[Read more →]

February 17, 2017   Comments Off on Build You Own Ikea ‘Growroom’

Martha Stewart: A Winter Harvest from My Vegetable Greenhouse

Tweet about this on TwitterShare on FacebookShare on StumbleUponEmail this to someoneShare on Google+


Here’s Ryan harvesting some cutting celery, another ingredient of my green juice. This hardy annual can be used in place of celery and is easier to grow. The fine green leaves and thin hollow stems are especially good to flavor soups and stews.

Photos from her food producing greenhouse

Martha Up Close and Personal Blog
Feb 7, 2017

Excerpt:

My expansive outdoor vegetable garden is bare, but I’m fortunate to have lots of wonderful vegetables growing in the ground in a special greenhouse located behind my Equipment Barn. As many of you know, its design was inspired by Eliot Coleman, an expert of four-season farming.

[Read more →]

February 14, 2017   Comments Off on Martha Stewart: A Winter Harvest from My Vegetable Greenhouse

University of Arizona: Urban agriculture: feeding the future

Tweet about this on TwitterShare on FacebookShare on StumbleUponEmail this to someoneShare on Google+

Video Interviews

Directed and edited by Logan Nagel
Interviews conducted by Chandler Donald
Videography by Aiden Vens
Arizona Daily Wildcat
Feb 4, 2017

University of Arizona – Tucson – Spring 2017. In light of a campus-wide rooftop garden design competition, we spoke with a number of experts about their thoughts on landscape architecture, growing food, and nature in cities.

February 11, 2017   Comments Off on University of Arizona: Urban agriculture: feeding the future

Urban farming in suburban Phoenix becomes the basis for an entire community hub

Tweet about this on TwitterShare on FacebookShare on StumbleUponEmail this to someoneShare on Google+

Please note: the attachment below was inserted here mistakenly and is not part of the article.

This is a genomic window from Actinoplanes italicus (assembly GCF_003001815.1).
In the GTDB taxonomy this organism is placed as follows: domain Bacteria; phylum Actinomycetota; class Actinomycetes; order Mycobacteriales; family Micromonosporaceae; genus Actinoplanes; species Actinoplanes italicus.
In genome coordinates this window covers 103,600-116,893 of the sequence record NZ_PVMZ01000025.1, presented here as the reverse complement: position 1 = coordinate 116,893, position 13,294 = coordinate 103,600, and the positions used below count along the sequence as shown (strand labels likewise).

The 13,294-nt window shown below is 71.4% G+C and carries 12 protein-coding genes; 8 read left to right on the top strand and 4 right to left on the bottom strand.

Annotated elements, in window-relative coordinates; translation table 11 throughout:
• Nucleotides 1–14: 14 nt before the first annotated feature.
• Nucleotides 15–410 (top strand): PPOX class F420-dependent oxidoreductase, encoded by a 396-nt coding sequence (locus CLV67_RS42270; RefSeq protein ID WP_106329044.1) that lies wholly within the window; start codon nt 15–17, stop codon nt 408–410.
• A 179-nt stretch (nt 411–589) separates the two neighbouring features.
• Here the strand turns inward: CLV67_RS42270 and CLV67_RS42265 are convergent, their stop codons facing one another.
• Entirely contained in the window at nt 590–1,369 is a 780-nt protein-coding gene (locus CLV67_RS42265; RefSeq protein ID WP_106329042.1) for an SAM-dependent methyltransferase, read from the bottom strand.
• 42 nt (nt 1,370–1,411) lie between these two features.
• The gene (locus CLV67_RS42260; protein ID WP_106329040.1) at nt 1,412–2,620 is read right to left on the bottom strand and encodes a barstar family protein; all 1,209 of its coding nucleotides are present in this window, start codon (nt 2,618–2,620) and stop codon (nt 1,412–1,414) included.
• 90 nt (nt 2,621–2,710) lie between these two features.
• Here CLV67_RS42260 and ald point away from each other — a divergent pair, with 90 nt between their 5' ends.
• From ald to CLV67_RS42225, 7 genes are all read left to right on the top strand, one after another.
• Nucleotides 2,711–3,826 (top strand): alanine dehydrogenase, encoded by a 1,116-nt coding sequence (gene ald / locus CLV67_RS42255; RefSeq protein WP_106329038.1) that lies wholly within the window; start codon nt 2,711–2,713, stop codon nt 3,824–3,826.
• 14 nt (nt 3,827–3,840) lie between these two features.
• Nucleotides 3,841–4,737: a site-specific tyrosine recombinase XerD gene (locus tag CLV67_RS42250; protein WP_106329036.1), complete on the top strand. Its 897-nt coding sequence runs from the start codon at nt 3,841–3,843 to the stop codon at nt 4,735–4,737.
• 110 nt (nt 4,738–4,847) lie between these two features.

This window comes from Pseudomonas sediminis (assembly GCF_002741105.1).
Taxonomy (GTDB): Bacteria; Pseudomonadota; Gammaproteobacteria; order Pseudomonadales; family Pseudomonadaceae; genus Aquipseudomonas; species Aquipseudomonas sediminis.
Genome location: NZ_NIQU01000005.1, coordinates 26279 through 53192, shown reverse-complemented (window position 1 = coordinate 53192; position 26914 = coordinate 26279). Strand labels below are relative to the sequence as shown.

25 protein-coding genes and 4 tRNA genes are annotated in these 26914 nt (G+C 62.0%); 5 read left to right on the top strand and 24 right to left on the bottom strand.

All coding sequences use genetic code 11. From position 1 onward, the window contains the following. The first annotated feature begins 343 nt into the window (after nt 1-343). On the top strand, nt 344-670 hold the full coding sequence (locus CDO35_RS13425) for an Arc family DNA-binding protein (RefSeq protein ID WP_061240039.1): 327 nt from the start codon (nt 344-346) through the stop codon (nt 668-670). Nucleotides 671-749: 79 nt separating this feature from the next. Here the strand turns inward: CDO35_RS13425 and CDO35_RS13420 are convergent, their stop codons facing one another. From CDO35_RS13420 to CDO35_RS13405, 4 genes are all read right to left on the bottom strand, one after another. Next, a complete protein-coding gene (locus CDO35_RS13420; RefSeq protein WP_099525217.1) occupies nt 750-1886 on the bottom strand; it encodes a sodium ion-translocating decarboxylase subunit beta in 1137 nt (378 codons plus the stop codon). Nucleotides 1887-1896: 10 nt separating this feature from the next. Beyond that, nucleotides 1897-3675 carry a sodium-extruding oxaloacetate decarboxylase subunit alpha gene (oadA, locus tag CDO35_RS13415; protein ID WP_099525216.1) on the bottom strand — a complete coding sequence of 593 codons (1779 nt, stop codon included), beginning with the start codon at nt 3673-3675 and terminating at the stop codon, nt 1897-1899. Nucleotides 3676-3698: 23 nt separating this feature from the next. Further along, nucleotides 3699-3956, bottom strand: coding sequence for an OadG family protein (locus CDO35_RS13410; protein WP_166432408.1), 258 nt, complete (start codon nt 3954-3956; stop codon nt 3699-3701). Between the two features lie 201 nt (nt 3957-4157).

Click on image for larger file. An 18-acre site in South Phoenix with spaces for farming, gardening, education and community.

DSGN AGNC’s Spaces Of Opportunity, an 18-acre site in South Phoenix, Arizona, that is much more than just a place for growing: It’s also a community hub, an art center, and a music venue.

By Sam Lubell
The Architect’s Newspaper
January 24, 2017

Excerpt:

“The idea is that farming here is an excuse to bring services to this area,” said DSGN AGNC principal and founder Quilian Riano. “A way to bring economic opportunity.”

The semi-suburban area is home primarily to low- and middle-income Latino and African American populations. It’s also the site of a food desert, meaning that fresh food is very difficult to find. “There are more liquor stores than grocery stores here,” noted Riano.

[Read more →]

February 2, 2017   Comments Off on Urban farming in suburban Phoenix becomes the basis for an entire community hub

‘Urban Farm’ Theme Park Developed in Moscow, Russia

Tweet about this on TwitterShare on FacebookShare on StumbleUponEmail this to someoneShare on Google+

To create a children’s educational complex around Kamensky Pond – – “a farm in the city”, where children will be able to familiarise themselves with nature, find out what various animals look like, and where their milk, vegetables and fruit come from.

By Wowhaus
Chief architect of the project: Alyona Zaitseva
Architects: Gleb Galkin, Darya Listopad, Anastasia Izmakova, Yevgeny Reshetov, Margarita Leonova, Maria Khokholova, Alexandra Kim, Maria Khokhlova, Denis Manshilin and Ivan Korenkov
Master Plan: Nina Smirnova
Chief Structural Engineer: Dmitry Belostotskiy

Excerpts:

The farm offers a new type of leisure activity for children and parents in Moscow, educating children about the natural world through direct contact with nature.